Reasons As To Why Claims Get Denied & How To Appeal: 

Denial Reasons:

Are you asking yourself why your recent claim got denied? Or maybe how to avoid getting your claim denied in the coming weeks? The state of California does a good job at protecting workers who are injured on the job. However, many workers’ compensation claims are denied due to mistakes, attempts to avoid responsibility, or a variety of other reasons. 

If your workers’ compensation claim has been denied or you’re looking to avoid denial, take a look at some common reasons as to why claims get denied: 

  1. Failure to Report Due Date: The injured employee may fail to report the injury to their employer within the required timeframe, or fail to file a workers’ compensation claim within the time limit specified by their state’s laws. After an injury occurs you also have a short period of time to complete all of your documents and turn them into the correct individuals. If you do not act quick enough, the insurance company is more likely to deny your claim. Generally, in California, you have 30 days to give your employer written notice of the injury.
  2. Injury Was Not Work-Related: If the injury did not occur in the course and scope of employment, or if it was the result of the employee’s own misconduct or negligence, the claim may be denied.
  3. Pre-Existing Condition: If the injury is related to a pre-existing condition, the workers’ compensation claim may be denied.
  4. Insufficient Medical Evidence: Insufficient medical evidence is a common reason for the denial of workers’ comp benefits.The medical documentation may not support the employee’s claim for workers’ compensation benefits, or the injury may be disputed by the employer or the workers’ compensation insurance carrier.
  5. Failure to Follow Treatment Plan: If the employee does not follow the recommended treatment plan, or fails to attend scheduled medical appointments, the workers’ compensation claim may be denied. Also, if you miss your medical appointments and do not reschedule them, the insurance company will likely view this as evidence that you no longer need care because your injuries no longer affect your ability to work. In other words, it’s important to go to your medical appointments so there is clear documentation of your injury.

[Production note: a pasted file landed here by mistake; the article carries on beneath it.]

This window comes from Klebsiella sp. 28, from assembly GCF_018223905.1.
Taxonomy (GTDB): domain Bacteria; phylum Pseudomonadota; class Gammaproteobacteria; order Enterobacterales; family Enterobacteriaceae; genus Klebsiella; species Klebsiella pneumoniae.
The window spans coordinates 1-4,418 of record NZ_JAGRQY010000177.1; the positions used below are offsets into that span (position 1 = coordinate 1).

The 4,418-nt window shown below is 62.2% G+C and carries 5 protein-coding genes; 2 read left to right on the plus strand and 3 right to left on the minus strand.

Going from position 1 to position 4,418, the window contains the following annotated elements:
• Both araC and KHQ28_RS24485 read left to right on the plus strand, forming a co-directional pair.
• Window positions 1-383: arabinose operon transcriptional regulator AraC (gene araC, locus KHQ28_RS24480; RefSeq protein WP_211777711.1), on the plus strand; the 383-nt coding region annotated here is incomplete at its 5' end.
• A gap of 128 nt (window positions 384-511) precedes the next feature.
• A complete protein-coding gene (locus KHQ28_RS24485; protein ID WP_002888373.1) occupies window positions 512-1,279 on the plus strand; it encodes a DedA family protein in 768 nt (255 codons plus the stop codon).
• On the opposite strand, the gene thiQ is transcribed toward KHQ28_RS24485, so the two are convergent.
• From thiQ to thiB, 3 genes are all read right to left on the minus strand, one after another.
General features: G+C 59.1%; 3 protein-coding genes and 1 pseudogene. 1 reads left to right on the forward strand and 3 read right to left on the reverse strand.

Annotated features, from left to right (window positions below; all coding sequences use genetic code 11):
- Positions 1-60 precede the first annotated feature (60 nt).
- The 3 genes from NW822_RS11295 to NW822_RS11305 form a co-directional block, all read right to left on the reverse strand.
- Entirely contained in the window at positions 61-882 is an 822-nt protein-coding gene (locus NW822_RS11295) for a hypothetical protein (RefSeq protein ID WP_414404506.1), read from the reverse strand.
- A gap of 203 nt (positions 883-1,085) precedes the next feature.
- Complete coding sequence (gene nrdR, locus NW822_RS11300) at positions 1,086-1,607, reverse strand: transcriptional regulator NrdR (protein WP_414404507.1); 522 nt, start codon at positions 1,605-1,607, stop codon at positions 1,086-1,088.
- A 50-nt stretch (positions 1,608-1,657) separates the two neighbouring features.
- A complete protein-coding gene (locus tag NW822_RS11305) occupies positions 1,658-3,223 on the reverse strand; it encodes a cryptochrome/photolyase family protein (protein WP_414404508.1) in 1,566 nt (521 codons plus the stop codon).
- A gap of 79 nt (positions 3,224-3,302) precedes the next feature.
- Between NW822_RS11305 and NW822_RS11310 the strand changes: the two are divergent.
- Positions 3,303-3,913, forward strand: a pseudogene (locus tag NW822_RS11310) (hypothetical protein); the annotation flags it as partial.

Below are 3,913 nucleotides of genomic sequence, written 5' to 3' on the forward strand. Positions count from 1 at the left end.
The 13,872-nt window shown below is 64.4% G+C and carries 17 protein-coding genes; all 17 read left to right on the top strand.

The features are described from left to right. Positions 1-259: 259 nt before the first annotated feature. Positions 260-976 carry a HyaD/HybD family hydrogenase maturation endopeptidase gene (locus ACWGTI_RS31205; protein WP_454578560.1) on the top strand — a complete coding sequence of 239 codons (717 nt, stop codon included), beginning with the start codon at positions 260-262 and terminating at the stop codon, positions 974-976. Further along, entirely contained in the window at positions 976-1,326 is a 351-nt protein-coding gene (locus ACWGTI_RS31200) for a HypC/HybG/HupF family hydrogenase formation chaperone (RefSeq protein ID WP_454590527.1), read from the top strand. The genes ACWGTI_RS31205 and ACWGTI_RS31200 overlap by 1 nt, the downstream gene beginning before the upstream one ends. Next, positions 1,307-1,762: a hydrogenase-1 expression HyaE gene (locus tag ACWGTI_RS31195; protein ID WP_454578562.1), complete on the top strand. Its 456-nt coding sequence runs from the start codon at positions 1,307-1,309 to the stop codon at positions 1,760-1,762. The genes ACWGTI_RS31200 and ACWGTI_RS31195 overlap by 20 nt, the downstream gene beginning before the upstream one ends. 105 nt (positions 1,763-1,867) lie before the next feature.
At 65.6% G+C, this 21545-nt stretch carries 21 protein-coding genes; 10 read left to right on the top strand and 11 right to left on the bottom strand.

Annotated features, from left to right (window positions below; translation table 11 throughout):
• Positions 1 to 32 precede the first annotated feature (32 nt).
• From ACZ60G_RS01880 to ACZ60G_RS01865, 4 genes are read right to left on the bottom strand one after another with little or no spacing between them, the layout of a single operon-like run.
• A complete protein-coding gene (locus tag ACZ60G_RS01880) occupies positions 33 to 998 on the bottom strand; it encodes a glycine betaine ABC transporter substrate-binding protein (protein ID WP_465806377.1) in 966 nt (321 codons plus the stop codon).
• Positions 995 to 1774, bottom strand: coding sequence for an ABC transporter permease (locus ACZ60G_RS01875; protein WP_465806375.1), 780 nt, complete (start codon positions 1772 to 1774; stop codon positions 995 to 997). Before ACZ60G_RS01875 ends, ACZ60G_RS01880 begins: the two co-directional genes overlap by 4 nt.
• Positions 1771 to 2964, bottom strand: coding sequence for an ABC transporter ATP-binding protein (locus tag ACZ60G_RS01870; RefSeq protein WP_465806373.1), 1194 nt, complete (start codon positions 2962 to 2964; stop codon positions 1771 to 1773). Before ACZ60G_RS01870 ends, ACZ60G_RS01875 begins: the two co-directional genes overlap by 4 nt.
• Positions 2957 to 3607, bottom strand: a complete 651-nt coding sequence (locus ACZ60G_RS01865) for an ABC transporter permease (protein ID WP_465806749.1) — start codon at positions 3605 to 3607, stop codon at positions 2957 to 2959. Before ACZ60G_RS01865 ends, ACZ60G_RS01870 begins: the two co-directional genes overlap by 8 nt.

6. Filing a Claim After Termination: If the employee was terminated or laid off prior to filing a workers’ compensation claim, the claim may be denied.
  7. Incomplete or Inaccurate Information: If the employee’s claim is incomplete, inaccurate, or contains conflicting information, the workers’ compensation claim may be denied.
  8. Not Serious Enough: The key aspect of a workers’ compensation case is whether or not the injury and/or illness in question prevent the claimant from performing their job. In some cases, they may experience a partial loss of ability whereas in other cases, there is a complete loss of ability that can be either temporary or permanent.
  9. Employer Disagreements: Your employer may choose to dispute your claim. Oftentimes, these disputes are for valid reasons, such as; intoxication or workplace violence. However, in other cases, employers just want to avoid higher insurance payments in the future. 

If your benefits have already been denied, you still have a right to appeal, and many benefits are granted in the appeals process.

Appeal Process Overview:

It’s important to note that the appeal process is time-consuming and complex, speaking to an attorney prior to taking any of these actions is highly recommended and will make your journey much easier.

Here’s an overview of the process for appealing workers’ compensation denials in the state of California:

  1. File a Claim Form: You will need to file a claim form with the California Division of Workers’ Compensation (DWC) to appeal the denial. The claim form is called an “Application for Adjudication of Claim” and can be obtained from the DWC website or your local DWC office.
  2. Request a Hearing: Once your claim form is filed, you will need to request a hearing before a workers’ compensation judge. You can do this by filing a “Declaration of Readiness to Proceed” form with the DWC.
  3. Attend a Mandatory Settlement Conference: Before the hearing, you will be required to attend a mandatory settlement conference with a workers’ compensation judge. This conference is an opportunity for you and the insurance company to try to settle the case without going to trial.
  4. Attend a Trial: If the case is not settled at the settlement conference, it will proceed to trial before a workers’ compensation judge. At the trial, you and the insurance company will have the opportunity to present evidence and arguments in support of your respective positions.
  5. Appeal the Decision: If the judge issues a decision that you disagree with, you have the right to appeal to the Workers’ Compensation Appeals Board (WCAB). The WCAB is a higher level of review and can overturn, modify, or affirm the judge’s decision.

If any of these resonate with your situation, speak to Solov and Teitell about your options. It truly is best to have a workers’ comp lawyer handle your claim from start to finish to avoid mistakes and present the strongest possible claim.

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